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Political turbulence in East Timor could delay Greater Sunrise oil and gas treaty
Sydney Morning Herald - October 16, 2017
Opposition parties, which together hold a majority of parliamentary seats, are threatening to vote down as early as Monday the government's program, the first trigger that could lead to the government's fall.
The gas shortfall facing the east coast is three times worse than first thought, the PM has revealed, singling out certain States and Territories for not doing enough to prevent the crisis.
Michael Leach, an expert on East Timor from Swinburne University of Technology, said if the government program is rejected twice it will go into caretaker mode until a new government can be formed, which may also see the holding of fresh elections.
Professor Leach said having a government in caretaker mode would likely delay – but not indefinitely – the signing and ratification of the agreement on a Timor Sea maritime boundary and sharing arrangements for the $50 billion Greater Sunrise oil and gas field that has been negotiated between Australia and East Timor under UN supervision in The Hague.
Under East Timor's constitution, any election could not be held until after January 22.
In a joint statement after series of confidential meetings last week, Australia and East Timor said they had reached agreement on the text of a draft treaty and "the parties will now pursue their domestic approval processes in order to proceed with the signing of the treaty."
Most of East Timor's political parties support a demand by East Timor's former president and prime minister Xanana Gusmao that gas from Greater Sunrise be piped to a yet-to-be developed industrial complex on East Timor's southern coast. Mr Gusmao is tipped to head a new authority to oversee the development.
Officials from Australia and East Timor also met last week with Greater Sunrise joint venture partners to provide what the countries said was "the information necessary to ensure the rapid development" of the Timor Sea reserves.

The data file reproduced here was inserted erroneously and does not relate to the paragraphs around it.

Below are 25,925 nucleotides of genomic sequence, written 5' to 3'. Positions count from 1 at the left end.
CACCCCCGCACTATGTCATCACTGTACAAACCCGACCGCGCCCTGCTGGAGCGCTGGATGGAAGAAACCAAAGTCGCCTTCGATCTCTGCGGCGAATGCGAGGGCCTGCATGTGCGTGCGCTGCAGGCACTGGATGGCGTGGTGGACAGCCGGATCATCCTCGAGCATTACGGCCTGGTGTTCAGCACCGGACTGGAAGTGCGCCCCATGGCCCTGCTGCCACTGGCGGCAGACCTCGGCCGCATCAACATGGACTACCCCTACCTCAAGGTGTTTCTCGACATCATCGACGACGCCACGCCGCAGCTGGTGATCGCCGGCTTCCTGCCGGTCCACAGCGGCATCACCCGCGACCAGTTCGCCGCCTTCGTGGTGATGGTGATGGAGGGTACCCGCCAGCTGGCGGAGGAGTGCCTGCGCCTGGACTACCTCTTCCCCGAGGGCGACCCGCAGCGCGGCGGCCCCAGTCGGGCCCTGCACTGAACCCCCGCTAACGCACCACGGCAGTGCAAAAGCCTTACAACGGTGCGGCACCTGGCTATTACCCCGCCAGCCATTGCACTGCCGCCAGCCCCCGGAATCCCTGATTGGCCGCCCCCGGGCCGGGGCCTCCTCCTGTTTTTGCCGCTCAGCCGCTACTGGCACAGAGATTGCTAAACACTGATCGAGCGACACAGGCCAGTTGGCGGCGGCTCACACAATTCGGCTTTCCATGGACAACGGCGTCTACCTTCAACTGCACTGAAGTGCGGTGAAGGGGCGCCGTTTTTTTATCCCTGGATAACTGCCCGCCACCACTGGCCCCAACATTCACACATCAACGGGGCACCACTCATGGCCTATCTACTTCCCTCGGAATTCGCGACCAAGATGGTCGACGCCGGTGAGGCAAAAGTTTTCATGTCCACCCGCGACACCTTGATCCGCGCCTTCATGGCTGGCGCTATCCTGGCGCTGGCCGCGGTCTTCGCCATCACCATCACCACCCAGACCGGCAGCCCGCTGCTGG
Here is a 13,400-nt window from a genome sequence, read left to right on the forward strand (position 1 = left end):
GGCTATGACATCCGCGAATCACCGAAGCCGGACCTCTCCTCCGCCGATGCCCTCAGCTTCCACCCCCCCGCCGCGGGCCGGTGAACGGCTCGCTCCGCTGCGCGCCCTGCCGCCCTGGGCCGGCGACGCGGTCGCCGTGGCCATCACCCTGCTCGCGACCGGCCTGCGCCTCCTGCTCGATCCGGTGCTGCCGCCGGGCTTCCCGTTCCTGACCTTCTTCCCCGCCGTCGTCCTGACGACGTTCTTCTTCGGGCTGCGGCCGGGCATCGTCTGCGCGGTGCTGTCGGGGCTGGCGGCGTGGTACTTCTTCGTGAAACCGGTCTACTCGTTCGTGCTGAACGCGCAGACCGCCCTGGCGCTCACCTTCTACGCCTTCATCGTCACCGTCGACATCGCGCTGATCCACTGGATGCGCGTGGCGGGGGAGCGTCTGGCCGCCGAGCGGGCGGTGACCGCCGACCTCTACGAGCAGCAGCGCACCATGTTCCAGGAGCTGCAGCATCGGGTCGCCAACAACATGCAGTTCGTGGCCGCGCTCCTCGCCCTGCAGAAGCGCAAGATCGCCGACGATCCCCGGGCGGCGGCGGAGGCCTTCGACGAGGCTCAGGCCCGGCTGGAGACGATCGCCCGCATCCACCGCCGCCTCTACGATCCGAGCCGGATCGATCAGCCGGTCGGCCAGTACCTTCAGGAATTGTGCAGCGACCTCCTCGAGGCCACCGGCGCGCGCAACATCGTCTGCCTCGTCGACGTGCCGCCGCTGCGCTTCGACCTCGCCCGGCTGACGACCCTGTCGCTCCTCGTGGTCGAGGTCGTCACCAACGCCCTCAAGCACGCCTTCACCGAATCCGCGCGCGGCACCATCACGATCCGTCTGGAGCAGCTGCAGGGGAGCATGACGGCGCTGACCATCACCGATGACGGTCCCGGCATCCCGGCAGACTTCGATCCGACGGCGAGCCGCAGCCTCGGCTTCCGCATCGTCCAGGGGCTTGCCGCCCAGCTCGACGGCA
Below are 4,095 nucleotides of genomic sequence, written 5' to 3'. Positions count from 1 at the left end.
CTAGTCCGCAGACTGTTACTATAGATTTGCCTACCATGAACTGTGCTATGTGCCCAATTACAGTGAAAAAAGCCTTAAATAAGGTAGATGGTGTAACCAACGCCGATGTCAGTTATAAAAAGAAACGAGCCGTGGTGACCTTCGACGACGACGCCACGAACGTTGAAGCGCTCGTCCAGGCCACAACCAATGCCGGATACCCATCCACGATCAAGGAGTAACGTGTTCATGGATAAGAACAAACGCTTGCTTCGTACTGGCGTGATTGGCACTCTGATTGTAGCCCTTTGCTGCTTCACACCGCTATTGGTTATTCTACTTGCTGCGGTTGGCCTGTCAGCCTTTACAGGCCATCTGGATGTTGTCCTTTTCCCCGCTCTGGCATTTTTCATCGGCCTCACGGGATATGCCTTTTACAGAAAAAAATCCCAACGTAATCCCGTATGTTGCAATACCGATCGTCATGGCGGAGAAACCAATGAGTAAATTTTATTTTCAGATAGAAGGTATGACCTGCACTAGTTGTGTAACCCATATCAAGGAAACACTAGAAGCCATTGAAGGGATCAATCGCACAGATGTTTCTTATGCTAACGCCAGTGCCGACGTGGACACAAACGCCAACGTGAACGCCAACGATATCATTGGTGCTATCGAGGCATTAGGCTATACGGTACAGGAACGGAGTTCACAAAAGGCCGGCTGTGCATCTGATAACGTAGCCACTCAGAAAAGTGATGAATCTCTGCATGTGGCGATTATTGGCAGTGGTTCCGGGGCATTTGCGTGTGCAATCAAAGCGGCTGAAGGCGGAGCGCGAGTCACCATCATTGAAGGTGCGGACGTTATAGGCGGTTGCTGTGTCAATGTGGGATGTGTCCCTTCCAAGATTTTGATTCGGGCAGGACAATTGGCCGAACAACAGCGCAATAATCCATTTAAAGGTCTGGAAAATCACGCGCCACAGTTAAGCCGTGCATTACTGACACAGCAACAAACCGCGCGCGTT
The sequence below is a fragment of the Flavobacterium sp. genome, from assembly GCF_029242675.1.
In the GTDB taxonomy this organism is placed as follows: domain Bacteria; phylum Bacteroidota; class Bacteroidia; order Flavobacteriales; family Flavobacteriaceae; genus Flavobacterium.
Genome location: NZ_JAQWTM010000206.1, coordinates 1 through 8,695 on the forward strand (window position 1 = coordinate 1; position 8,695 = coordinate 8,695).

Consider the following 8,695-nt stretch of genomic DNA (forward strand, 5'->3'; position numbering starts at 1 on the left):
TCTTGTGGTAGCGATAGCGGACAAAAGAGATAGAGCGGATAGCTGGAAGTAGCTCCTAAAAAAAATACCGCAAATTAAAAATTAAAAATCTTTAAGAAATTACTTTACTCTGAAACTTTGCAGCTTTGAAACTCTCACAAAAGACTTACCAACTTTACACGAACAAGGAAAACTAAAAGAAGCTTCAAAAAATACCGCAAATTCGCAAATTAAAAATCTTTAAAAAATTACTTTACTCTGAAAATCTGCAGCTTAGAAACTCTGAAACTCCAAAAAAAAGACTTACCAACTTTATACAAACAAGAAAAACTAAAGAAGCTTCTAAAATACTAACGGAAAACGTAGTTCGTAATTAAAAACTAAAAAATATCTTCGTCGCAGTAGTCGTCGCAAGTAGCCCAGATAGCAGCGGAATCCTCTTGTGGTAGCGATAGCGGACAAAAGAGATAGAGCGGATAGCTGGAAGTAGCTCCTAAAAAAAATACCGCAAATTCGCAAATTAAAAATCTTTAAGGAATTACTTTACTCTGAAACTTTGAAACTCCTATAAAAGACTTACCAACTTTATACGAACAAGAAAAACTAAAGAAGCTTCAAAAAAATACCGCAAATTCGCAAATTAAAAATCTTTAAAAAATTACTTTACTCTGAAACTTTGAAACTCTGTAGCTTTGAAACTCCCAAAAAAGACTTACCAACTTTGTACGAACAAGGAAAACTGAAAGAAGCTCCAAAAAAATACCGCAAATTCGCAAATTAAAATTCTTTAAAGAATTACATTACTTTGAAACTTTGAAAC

The venture led by Woodside has rejected bringing the gas across a deep trench to East Timor and said it wanted to build a floating platform to process the gas.
Australia and East Timor struck agreement on "central elements" of a maritime boundary and the establishment of a "special regime" on Greater Sunrise on August 30, ending years of bitter disagreement that strained ties between the neighbours.
But Australia and East Timor said in the statement released in The Hague at the weekend that details of the agreement would remain confidential until "disclosed in a coordinated process following consultations with affected parties." The details were expected to be made public after last week's meetings.
The statement said a further meeting in Singapore in November could set a date for signing the agreement, expected to be by the end of the year or early 2018.
East Timor's two-party minority government led by Prime Minister Mari Alkatiri only took office in September and holds only 30 seats in the 65-seat parliament, five less than the opposition parties.
Politicians from the opposition National Congress for Timorese Reconstruction headed by Mr Gusmao are among opposition MPs who have announced they are ready to form an alternative government that ensures "peace, stability and development."
Mr Gusmao, the hero of East Timor's struggle for independence, has been heading his country's negotiations in The Hague. Although not holding a seat in parliament, he remains East Timor's most powerful politician.